Grenville past president and OFA regional director Geri Kamenz is "really disappointed and discouraged" at being "turned down flat" by CanAdapt on a $100,000 shared funding proposal that he and other participants felt was a natural.
Backed by funding partners South Nation Conservation, the Township of Casselman and the City of Gloucester, the proposal was for an independent study of the sources of phosphorous overloading the South Nation River watershed.
"We had letters of endorsement from every farm organization," Kamenz told The AgriNews. "There was no one out there who didn't think this would be an important study."
The Spencerville-area farmer added the impact could have been province-wide, with information gleaned on phosphorous in the South Nation serving as a starting point in other watersheds. It was hoped the study would get to the murky bottom of the controversial question of where the heavy South Nation phosphorous load originates? It's controversial because many farmers in the watershed feel they've been unfairly tagged as the main culprits.
The Agricultural Adaptation Council (AAC), which oversees CanAdapt, is now being criticized for turning a blind eye on Eastern Ontario clean water projects after rejecting the application fronted by the Grenville and Dundas county federations.
The farmer-driven proposal was given a thumbs down by the CanAdapt review committee on grounds the cost-benefit ratio was insufficient, said Angela Stiles, program manager for the Guelph-based funding agency.
Stiles emphasized that the Grenville and Dundas federations have been invited to resubmit a proposal which includes additional funding partners such as MOE.
"I think if you look at the list, you'll find that no clean water project east of Toronto has received ACC funding," said SNC general manager Dennis O'Grady.
O'Grady said it's the second time a similar study request has been nixed by AAC. Stiles countered that the two proposals differed substantially, with the first one driven by SNC requesting a larger amount of funding under AAC's National Soil and Water Conservation Program. "The first time, they complained that we had no participation from farmers. This time, we've got farmers initiating the project and CanAdapt is telling us we won't be funded because there's not enough local financial involvement," said a perplexed O'Grady.
In a March 27 letter rejecting the first proposal, adaptation council chair Paul Henderson, a farming neighbor to Kamenz, indicated the SNC had failed to partner with the local agricultural community. He noted the committee had reviewed 32 surface and ground water projects seeking a total of $2.5 million when only $750,000 had been allocated.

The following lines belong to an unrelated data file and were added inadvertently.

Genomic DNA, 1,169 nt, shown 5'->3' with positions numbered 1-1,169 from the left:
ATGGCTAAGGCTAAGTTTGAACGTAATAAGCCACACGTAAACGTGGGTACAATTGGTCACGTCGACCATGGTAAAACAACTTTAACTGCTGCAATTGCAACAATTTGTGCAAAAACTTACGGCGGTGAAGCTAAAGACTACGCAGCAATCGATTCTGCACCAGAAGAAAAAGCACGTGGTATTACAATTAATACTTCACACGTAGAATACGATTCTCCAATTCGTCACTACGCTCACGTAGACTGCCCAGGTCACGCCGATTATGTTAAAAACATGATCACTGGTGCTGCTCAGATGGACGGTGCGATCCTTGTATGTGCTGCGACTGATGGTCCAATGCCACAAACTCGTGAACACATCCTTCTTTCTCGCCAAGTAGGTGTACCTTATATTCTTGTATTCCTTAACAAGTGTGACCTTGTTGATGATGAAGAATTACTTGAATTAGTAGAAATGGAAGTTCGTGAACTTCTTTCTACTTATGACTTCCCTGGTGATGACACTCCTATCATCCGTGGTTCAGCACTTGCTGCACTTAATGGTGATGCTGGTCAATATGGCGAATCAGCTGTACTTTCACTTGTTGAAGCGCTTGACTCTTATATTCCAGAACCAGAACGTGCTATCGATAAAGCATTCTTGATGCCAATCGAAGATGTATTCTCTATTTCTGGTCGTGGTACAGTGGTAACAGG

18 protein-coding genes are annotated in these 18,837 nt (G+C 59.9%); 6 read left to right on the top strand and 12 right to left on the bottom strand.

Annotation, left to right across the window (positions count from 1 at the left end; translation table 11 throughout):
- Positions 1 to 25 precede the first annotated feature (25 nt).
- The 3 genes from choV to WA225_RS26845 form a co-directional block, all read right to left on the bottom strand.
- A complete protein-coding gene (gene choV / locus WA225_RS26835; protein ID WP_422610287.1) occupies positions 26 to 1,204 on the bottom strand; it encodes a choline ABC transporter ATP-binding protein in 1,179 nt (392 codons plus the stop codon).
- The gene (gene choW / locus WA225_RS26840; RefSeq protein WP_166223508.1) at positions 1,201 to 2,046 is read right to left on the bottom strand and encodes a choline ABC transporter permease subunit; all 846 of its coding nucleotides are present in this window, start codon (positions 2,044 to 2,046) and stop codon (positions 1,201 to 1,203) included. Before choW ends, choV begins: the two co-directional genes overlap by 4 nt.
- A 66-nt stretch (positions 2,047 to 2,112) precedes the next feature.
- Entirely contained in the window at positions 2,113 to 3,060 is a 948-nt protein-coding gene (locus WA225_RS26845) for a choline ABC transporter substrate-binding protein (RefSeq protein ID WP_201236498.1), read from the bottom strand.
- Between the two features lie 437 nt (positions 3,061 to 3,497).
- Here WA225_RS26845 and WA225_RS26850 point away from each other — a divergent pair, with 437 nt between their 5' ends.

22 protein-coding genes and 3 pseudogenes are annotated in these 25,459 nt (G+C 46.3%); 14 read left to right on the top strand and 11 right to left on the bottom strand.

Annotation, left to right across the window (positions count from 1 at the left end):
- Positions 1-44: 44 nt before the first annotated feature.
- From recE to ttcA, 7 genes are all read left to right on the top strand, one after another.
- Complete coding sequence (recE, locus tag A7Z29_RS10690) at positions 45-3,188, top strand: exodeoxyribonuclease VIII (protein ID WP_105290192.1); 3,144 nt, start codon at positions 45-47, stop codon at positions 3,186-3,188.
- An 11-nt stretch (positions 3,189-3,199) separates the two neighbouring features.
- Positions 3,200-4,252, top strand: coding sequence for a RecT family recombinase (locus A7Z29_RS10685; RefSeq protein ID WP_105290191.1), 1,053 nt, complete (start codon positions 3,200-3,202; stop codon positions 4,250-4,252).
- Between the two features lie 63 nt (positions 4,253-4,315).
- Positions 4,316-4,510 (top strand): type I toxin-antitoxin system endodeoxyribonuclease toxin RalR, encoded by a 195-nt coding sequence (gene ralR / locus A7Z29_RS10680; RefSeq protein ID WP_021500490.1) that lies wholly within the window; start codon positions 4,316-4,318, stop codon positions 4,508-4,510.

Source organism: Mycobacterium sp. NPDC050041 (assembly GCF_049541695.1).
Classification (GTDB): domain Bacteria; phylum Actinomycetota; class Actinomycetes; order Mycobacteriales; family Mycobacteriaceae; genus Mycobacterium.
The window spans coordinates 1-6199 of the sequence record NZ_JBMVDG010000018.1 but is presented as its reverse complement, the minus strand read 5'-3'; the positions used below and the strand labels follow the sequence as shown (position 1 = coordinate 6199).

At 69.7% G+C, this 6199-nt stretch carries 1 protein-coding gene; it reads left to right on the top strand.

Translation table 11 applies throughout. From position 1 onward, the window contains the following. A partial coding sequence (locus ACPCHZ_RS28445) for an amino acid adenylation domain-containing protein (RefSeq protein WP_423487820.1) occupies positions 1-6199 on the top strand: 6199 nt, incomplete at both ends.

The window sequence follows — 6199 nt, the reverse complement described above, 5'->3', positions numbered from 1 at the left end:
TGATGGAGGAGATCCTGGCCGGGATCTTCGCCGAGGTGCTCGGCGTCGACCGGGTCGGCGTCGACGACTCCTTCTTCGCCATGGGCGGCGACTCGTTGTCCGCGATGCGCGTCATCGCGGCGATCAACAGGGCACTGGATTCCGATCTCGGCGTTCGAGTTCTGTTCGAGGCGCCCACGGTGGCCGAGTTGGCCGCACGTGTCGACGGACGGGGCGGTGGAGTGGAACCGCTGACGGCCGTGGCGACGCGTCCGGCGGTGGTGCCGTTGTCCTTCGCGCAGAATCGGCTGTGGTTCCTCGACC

Henderson said the committee would be interested in taking another look "once agricultural partnerships have been established and community funds have been secured."
The Grenville/Dundas request for two-thirds funding was presented to CanAdapt earlier this summer by the federations anxious to learn the main sources of phosphorous in the South Nation.
For close to two years, that issue has pitted farmers against MOE and the SNC which had linked to deliver a Total Phosphorous Management (TPM) program designed to put remedial money where it would do the most good.
That wasn't into municipal and industrial sewage lagoons which empty into the waterway because they contribute only a small proportion of the phosphorous load. The best place to invest was in combating so called "non-point sources", including agricultural runoff, natural erosion, septic systems and commercial operations such as golf courses.
But farmers asked to voluntarily participate in TPM got their backs up on grounds sources had never been clearly identified and the program tended to let municipalities "off the hook", allowing them to opt for much more economical TPM rather than install expensive phosphorous reduction equipment.
Led by Dundas County activist Gordon Garlough, farm leaders insisted the first order of business was to pin down the sources. As Garlough has stated, an independent study would allow farmers to "evaluate our responsibility in relation to the phosphorous issue and other water protection matters."
Faced by strong resistance, MOE and SNC set aside TPM until the study could be completed. With no CanAdapt funding forthcoming, O'Grady said he isn't sure what the next move will be. Kamenz said he plans to discuss possible further action with Garlough.
Launched in 1995, AAC has approved some 350 projects for a total of $30 million in direct funding, resulting in another $73 million in project activity. Last month, Agriculture and Agri-Food Minister Lyle Vanclief announced AAC projects will continue to be funded through the Canadian Adaptation and Rural Development Fund.